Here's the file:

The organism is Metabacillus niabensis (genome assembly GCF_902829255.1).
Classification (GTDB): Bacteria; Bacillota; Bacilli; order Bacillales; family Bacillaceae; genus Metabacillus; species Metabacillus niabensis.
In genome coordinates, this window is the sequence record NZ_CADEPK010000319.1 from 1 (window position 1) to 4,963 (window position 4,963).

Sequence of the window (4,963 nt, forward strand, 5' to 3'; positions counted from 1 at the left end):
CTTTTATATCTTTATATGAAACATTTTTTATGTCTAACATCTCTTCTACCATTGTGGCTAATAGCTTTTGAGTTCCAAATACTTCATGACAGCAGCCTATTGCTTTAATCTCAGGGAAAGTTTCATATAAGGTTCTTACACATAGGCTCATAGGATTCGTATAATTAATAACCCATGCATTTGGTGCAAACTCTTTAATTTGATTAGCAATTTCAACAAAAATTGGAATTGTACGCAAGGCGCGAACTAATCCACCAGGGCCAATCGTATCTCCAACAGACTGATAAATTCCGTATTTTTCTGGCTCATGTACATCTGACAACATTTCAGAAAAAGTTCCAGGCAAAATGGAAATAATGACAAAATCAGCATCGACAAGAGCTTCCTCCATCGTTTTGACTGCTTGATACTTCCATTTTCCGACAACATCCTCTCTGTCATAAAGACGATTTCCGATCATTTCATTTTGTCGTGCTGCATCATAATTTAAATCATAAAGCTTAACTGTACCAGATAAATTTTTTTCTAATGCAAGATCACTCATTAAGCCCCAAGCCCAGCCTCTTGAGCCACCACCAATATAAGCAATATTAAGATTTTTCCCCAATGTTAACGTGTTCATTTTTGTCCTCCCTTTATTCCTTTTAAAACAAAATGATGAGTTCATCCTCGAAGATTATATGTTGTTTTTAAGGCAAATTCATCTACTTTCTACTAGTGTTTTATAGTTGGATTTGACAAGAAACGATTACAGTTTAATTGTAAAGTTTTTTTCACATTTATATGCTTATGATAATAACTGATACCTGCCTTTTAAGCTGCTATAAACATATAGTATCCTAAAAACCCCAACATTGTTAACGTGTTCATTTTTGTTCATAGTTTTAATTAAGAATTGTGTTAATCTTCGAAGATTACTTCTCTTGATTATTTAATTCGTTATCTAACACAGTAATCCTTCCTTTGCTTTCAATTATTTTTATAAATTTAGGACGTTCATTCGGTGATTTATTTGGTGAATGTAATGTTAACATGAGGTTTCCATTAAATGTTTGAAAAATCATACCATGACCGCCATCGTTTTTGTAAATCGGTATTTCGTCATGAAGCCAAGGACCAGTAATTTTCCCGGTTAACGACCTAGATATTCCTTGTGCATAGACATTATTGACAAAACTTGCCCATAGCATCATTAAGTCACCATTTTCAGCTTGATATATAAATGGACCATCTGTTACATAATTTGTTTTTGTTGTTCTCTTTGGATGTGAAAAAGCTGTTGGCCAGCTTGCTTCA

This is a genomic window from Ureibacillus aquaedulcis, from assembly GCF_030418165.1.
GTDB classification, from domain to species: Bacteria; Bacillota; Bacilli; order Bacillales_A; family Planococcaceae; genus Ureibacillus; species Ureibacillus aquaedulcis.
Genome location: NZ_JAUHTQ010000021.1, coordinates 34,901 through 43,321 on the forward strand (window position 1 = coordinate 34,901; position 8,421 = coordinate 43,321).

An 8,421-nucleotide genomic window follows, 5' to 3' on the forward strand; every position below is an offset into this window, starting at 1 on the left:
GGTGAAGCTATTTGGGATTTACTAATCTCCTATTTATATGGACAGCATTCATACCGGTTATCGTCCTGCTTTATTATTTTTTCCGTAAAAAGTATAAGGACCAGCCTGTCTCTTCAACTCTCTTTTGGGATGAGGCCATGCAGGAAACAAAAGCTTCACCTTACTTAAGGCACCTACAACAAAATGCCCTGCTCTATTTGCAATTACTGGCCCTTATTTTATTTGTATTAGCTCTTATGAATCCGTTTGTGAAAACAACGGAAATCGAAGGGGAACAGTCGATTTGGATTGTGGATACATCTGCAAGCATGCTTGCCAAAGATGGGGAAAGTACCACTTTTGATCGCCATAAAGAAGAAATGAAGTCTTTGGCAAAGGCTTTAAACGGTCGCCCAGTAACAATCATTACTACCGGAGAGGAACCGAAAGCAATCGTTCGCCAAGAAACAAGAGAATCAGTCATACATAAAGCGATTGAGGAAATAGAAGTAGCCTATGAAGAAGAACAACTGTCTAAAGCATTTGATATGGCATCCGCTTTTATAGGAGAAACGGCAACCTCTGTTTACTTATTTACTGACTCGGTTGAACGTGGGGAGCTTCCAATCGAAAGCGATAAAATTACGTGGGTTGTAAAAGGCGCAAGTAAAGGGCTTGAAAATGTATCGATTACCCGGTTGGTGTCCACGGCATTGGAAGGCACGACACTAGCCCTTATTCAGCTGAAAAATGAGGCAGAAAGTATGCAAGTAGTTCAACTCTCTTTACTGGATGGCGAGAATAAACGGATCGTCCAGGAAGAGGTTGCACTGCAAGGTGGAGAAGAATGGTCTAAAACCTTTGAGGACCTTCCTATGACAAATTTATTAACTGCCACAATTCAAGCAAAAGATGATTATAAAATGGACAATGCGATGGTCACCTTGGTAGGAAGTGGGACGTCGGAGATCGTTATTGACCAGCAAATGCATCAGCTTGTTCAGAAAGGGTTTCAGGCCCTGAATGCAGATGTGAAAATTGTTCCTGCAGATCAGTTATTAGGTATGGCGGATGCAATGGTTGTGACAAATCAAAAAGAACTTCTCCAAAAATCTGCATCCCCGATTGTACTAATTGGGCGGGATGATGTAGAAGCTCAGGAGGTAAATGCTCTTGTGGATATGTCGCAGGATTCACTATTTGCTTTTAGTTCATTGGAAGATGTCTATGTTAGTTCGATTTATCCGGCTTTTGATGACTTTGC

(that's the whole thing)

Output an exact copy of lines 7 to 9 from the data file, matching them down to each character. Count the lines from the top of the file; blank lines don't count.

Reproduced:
GTDB classification, from domain to species: Bacteria; Bacillota; Bacilli; order Bacillales_A; family Planococcaceae; genus Ureibacillus; species Ureibacillus aquaedulcis.
Genome location: NZ_JAUHTQ010000021.1, coordinates 34,901 through 43,321 on the forward strand (window position 1 = coordinate 34,901; position 8,421 = coordinate 43,321).

An 8,421-nucleotide genomic window follows, 5' to 3' on the forward strand; every position below is an offset into this window, starting at 1 on the left: